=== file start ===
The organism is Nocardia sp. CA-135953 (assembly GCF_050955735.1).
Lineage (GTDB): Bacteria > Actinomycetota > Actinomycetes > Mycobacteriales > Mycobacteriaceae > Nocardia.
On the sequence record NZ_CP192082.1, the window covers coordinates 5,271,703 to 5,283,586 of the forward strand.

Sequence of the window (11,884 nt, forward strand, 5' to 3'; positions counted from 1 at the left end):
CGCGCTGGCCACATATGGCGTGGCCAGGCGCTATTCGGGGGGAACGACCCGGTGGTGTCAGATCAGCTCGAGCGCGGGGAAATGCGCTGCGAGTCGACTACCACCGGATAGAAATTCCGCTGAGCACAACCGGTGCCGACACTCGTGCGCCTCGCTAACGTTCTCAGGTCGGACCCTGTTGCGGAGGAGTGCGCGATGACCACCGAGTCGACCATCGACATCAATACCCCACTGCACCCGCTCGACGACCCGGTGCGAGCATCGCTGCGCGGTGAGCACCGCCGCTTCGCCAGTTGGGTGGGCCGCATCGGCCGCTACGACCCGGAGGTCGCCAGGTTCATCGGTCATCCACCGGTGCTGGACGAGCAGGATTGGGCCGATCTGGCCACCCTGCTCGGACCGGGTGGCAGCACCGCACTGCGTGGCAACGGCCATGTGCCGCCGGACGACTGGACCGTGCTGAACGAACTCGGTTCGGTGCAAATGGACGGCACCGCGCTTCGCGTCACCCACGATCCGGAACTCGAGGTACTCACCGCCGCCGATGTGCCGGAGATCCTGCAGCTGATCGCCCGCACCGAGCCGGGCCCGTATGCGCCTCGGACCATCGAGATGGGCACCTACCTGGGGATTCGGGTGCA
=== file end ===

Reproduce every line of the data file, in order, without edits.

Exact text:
The organism is Nocardia sp. CA-135953 (assembly GCF_050955735.1).
Lineage (GTDB): Bacteria > Actinomycetota > Actinomycetes > Mycobacteriales > Mycobacteriaceae > Nocardia.
On the sequence record NZ_CP192082.1, the window covers coordinates 5,271,703 to 5,283,586 of the forward strand.

Sequence of the window (11,884 nt, forward strand, 5' to 3'; positions counted from 1 at the left end):
CGCGCTGGCCACATATGGCGTGGCCAGGCGCTATTCGGGGGGAACGACCCGGTGGTGTCAGATCAGCTCGAGCGCGGGGAAATGCGCTGCGAGTCGACTACCACCGGATAGAAATTCCGCTGAGCACAACCGGTGCCGACACTCGTGCGCCTCGCTAACGTTCTCAGGTCGGACCCTGTTGCGGAGGAGTGCGCGATGACCACCGAGTCGACCATCGACATCAATACCCCACTGCACCCGCTCGACGACCCGGTGCGAGCATCGCTGCGCGGTGAGCACCGCCGCTTCGCCAGTTGGGTGGGCCGCATCGGCCGCTACGACCCGGAGGTCGCCAGGTTCATCGGTCATCCACCGGTGCTGGACGAGCAGGATTGGGCCGATCTGGCCACCCTGCTCGGACCGGGTGGCAGCACCGCACTGCGTGGCAACGGCCATGTGCCGCCGGACGACTGGACCGTGCTGAACGAACTCGGTTCGGTGCAAATGGACGGCACCGCGCTTCGCGTCACCCACGATCCGGAACTCGAGGTACTCACCGCCGCCGATGTGCCGGAGATCCTGCAGCTGATCGCCCGCACCGAGCCGGGCCCGTATGCGCCTCGGACCATCGAGATGGGCACCTACCTGGGGATTCGGGTGCA